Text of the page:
The death of two men involved in confrontations with LAPD officers this summer have brought a palpable sense of unity to a previously divided South Los Angeles neighborhood.
The Florence neighborhood has had a long history of tension between blacks and Latinos, but the two sides have come together because, as one resident put it, they’re “tired of police killing folks in our community.”
Omar Abrego, 37-year-old father of three, died about 12 hours after witnesses say he was beaten by police. Nine days later and roughly four blocks away, Ezell Ford was shot and killed by police.
“There’s very few protests that you can go to in Los Angeles where if someone says the death of Ezell Ford where they would not mention Omar Obrego,” Jasmyne Cannick told Fusion. Cannick, who writes about race and politics, has been the source of news for thousands of people who read and retweet the tweets she’s been publishing since Ford and Abrego died in August.
The two cases have given neighbors that sometimes don’t speak the same language a common sense of frustration they can all understand. Both men were unarmed, and steps away from their homes. There are conflicting reports between witnesses and police.
Neighbors question why Ford and Abrego were stopped in the first place.
Ezell Ford’s fatal shooting took place on August 11th. The LAPD released his autopsy on December 29th. The coroner noted the release of Ford’s delayed autopsy report was unusual, but the LAPD argued it was necessary because they were waiting for new witnesses to come forward, according to the L.A. Times.
Abrego’s autopsy report still hasn’t been released. The five month delay has left many residents with another feeling neighbors can connect with: suspicions of the LAPD possibly hiding something. An LAPD spokesperson would not comment on the case for this story.
Ford and Abrego both lived in a neighborhood known as the Florence district, a district that’s seen a massive demographic shift since the 1970s, when Latinos began arriving in the nearly all-black neighborhood.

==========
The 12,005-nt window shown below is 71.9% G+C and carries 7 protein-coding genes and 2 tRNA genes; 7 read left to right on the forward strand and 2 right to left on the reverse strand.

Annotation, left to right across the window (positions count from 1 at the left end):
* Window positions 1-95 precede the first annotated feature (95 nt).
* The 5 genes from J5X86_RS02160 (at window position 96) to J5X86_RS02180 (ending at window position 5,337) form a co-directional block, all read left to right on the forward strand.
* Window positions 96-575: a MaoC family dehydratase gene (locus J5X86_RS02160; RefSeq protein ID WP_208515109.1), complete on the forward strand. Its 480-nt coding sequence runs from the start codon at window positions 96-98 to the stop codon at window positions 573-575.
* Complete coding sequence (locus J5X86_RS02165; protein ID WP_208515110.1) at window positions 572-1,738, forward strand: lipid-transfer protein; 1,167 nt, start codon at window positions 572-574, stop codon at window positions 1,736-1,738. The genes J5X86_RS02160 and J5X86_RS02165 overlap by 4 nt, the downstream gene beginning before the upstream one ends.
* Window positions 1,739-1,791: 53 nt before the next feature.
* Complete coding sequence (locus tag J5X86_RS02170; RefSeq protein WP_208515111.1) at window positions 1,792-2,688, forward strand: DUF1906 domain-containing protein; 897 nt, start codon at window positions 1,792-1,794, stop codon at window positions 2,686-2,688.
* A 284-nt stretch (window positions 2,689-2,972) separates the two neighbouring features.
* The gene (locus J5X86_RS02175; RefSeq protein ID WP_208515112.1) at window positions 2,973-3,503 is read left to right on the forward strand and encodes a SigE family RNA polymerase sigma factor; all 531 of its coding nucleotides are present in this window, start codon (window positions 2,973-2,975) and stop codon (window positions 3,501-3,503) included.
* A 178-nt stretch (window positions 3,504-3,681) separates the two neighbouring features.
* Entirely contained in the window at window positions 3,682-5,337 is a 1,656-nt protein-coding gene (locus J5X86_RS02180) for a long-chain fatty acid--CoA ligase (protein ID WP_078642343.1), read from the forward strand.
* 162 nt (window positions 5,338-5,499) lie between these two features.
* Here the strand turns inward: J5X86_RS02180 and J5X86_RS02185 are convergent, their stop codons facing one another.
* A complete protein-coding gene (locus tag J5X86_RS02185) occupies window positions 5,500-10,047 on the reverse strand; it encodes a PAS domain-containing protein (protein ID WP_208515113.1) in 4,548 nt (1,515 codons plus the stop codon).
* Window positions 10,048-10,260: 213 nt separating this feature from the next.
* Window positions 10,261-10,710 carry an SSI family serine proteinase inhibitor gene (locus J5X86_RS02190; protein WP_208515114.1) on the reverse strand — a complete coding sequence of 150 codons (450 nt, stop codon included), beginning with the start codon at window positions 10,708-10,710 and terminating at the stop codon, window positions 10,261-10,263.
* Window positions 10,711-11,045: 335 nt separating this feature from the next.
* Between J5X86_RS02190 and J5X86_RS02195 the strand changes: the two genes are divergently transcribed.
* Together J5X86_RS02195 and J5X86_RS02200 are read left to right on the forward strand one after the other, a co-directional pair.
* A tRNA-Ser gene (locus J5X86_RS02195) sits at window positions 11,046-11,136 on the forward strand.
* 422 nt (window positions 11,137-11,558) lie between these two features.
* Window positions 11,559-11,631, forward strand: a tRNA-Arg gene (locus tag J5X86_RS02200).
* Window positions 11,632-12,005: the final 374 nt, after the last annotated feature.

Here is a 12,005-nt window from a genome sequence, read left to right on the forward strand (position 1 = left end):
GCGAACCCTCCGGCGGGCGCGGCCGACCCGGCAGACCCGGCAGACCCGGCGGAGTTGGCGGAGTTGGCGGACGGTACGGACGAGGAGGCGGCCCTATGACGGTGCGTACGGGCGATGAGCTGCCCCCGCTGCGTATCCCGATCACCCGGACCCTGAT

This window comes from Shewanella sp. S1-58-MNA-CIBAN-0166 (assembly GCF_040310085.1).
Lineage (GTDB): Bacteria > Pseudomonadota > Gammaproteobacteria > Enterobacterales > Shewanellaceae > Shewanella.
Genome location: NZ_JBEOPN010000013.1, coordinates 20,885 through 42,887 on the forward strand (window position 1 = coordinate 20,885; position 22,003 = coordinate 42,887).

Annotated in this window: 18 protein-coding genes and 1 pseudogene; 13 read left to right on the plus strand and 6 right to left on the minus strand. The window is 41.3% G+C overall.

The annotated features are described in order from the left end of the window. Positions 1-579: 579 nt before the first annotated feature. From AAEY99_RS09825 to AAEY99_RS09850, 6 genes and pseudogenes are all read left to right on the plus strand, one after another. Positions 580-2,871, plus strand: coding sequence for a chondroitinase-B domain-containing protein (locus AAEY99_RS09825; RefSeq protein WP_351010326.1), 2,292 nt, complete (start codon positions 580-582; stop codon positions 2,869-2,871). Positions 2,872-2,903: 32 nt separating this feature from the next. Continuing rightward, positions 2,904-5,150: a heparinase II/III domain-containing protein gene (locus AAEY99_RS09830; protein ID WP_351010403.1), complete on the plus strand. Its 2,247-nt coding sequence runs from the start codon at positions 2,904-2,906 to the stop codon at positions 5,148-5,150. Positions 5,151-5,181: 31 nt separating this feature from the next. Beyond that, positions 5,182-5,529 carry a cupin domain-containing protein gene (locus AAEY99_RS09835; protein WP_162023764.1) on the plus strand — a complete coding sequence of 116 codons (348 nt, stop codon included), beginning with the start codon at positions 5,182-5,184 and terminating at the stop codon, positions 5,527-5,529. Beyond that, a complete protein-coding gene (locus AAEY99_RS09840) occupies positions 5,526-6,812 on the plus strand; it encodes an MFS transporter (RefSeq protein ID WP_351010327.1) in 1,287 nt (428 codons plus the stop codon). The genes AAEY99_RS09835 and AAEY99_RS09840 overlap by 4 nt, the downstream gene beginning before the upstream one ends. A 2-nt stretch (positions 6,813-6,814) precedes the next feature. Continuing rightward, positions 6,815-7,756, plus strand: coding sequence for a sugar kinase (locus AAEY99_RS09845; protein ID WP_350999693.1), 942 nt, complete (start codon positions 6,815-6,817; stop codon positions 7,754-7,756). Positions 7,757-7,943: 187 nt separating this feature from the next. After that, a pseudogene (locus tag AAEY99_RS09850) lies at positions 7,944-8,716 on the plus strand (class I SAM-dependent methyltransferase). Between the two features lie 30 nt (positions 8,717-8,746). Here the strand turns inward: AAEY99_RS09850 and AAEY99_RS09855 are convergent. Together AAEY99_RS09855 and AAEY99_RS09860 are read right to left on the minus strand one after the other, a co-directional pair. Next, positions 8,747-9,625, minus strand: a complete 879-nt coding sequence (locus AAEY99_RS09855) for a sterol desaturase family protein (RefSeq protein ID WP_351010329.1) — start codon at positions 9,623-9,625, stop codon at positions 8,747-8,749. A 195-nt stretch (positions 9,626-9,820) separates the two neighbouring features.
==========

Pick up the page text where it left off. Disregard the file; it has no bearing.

South Central L.A. was about 80 percent black in 1970. By the 1992 L.A. riots, the area was only 57 percent black. Today, Latinos make up almost 57 percent of the community according to Census data; blacks now make up about 38 percent of South L.A.
“In the initial years of Latinos arriving in to South L.A. it was marked by tension and conflict between the groups because of jobs, housing and schools,” said Dr. Manuel Pastor, a sociologist who teaches American studies and ethnicity at the University of Southern California (USC.)
Dr. Pastor noted most of the protests calling attention to police accountability are being organized by young activists—of all races.
“This is an issue that young people get, young people understand that there is over-policing of African American and Latino youth and they are upset about it and want it to change,” Dr. Pastor said.
Members of a group calling itself “#BlackLivesMatter-Los Angeles” have been camping out in front of the LAPD headquarters since Ford’s autopsy report was made public December 29th, 2014. The group’s name takes cues from the hashtag and slogan popularized after a jury found George Zimmerman was not guilty for shooting and killing unarmed Florida teen Trayvon Martin.
“We’re here at Occupy LAPD because we’re tired of police killing folks in our community,” Mark-Anthony Johnson, an organizer with #BlackLivesMatter-Los Angeles told Fusion.
The Los Angeles Times has recorded 590 homicides involving law enforcement officers in all of L.A. County between Jan. 1, 2000, and Aug. 31, 2014.
Countywide, 77% of people killed by law enforcement were black or Latino. When looking specifically at LAPD officers; 81% of people of those killed were black or Latino, according to an L.A. Times analysis.
“We’re here to say you can’t sweep this under the rug anymore,” Johnson said.
Johnson said his group is demanding LAPD Chief Charlie Beck fire the two officers who shot Ezell Ford last August. They’re also calling on District Attorney Jackie Lacey to file murder charges on the two officers.
The protesters meeting in front of the LAPD headquarters have produced an even more diverse group than the demonstrators meeting in the Florence District, where Ford and Abrego were initially stopped by police.
On a recent Saturday, the 40 demonstrators outside the LAPD headquarters were young and diverse in multiple ways: Young black, white, Latino, Asian. Straight, gay and gender nonconforming individuals came from all corners of the county.
And they were nodding their heads to beats created by a group calling themselves Las Cafeteras, from East L.A. They were performing Son Jarocho songs, a mexican folk music style with Spanish, indigenous and African musical elements.
On Thursday, the LAPD announced Chief Beck is scheduled to meet with #BlackLivesMatter-Los Angeles members Friday morning. But the group may still remain outside the LAPD headquarters because “the chief cannot just fire these officers,” a spokesperson told The L.A. Times.
Jorge Rivas is the national affairs correspondent at Fusion. He follows the national conversation through the lens of racial, sexual, and political identity.